Snagit CaptureAt this time it’s probably 5:30pm EDT.  I worked with the ticketing agent to find a later flight out.  Fortunately there was a later flight, I believe it was the last out of BWI.  I checked my bag and made my way to the gate for the long wait.  The portion of the airport where my gate existed was fairly empty.  I was doing the long walk thing to one of the last gates.  As I’m walking, a young guy who had gotten off a plane is walking towards me from the opposite direction.  From a distance he’s tall and has a baseball cap on.  As we passed each other, I got a closer look.  One thought immediately entered my mind as he was walking away “He looks like Travis Pastrana (a pro motocross Suzuki rider).”  The DUH moment followed “Travis and his parents live in Maryland.”  When you eat, sleep, and breathe motocross, you follow motocross and pro riders closely. You know these things.  I spun around and called out his first name “Travis!” from 20 feet away.  We talked for about a minute.  He was a nice guy and autographed a full spread poster of him performing a lazy boy contained in a motocross magazine I happened to be carrying in my laptop bag.  Then we went on our respective ways.  I called my wife (girlfriend at the time) and told her she’d never guess who I just met.  I spent the rest of the evening smiling.  I would always remember that particular day (but not necessarily the date September 10th itself), as one of the best days in my life.  The following day would be one of the worst.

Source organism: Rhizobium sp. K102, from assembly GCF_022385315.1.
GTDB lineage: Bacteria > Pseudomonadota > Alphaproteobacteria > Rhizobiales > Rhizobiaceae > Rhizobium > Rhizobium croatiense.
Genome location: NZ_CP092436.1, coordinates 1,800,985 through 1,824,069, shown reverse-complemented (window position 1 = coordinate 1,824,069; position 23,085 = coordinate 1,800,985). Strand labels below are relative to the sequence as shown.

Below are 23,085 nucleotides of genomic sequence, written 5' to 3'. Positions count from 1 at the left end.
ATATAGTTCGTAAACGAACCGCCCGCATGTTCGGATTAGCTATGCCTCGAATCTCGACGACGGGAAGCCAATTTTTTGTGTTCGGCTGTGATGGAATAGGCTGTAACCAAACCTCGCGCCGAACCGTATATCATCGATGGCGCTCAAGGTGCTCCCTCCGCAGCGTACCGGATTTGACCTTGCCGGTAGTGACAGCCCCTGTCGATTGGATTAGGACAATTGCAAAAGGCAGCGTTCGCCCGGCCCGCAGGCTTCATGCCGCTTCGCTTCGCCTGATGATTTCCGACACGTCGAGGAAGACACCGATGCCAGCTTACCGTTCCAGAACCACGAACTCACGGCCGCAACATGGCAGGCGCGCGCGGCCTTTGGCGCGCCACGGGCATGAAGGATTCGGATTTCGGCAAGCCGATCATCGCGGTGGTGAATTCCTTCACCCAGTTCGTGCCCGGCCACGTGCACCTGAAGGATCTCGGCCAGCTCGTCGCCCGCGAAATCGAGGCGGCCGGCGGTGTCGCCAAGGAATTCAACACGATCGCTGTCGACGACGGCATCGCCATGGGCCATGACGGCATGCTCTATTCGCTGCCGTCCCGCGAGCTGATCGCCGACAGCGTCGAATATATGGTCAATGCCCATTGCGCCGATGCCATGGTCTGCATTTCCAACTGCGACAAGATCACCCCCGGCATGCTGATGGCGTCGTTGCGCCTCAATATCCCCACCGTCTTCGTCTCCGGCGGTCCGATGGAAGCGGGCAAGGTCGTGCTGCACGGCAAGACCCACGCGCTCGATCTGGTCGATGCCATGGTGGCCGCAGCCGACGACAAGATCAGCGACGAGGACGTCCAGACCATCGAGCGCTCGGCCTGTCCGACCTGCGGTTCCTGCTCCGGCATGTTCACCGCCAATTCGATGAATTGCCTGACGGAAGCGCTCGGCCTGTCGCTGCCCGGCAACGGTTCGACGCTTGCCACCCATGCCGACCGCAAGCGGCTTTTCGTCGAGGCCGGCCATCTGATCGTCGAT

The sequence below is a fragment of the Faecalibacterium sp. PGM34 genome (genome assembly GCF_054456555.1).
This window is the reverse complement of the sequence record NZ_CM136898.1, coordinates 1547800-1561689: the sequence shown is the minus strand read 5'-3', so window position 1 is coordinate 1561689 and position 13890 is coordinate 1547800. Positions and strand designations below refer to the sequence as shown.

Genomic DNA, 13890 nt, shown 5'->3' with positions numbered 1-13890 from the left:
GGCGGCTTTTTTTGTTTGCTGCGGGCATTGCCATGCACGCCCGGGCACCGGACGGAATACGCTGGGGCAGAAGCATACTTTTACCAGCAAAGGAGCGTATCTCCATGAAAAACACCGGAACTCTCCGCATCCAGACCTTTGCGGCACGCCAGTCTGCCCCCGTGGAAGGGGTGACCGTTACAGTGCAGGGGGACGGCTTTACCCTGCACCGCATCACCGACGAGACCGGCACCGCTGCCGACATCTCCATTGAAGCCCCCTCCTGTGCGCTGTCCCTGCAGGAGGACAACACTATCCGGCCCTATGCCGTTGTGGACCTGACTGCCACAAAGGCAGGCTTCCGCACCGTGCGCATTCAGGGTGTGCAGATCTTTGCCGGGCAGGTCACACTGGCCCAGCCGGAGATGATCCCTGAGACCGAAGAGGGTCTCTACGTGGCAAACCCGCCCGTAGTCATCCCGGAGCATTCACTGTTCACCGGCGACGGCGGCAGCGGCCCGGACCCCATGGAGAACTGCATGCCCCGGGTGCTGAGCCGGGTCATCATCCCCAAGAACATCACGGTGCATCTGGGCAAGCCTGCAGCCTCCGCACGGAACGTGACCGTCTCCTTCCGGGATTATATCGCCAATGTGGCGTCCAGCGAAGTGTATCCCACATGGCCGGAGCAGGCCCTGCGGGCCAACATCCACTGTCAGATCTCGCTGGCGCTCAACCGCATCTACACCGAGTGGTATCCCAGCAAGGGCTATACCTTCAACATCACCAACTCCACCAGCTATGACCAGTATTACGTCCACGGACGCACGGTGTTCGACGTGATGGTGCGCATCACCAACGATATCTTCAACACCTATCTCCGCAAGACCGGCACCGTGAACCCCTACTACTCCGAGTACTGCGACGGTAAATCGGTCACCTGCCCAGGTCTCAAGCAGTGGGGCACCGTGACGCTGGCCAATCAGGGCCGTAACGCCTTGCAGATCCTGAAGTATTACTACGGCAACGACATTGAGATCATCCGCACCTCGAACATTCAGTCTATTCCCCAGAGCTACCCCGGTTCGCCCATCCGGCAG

Tuesday morning I woke up and drove to work in downtown Minneapolis.  As I waited at the intersection of 11 Street to turn right onto Hennepin Avenue, the frantic reports started coming in over the radio.  For me, that’s where I was when 9/11 happened – at that intersection making a right turn, trying not to believe what I’m hearing on the radio.  The details of that event are known by all and don’t need repeating here.  I had a difficult time grasping what had happened, how they could have happened.  I thought about how close I had been to one of the sites the night before.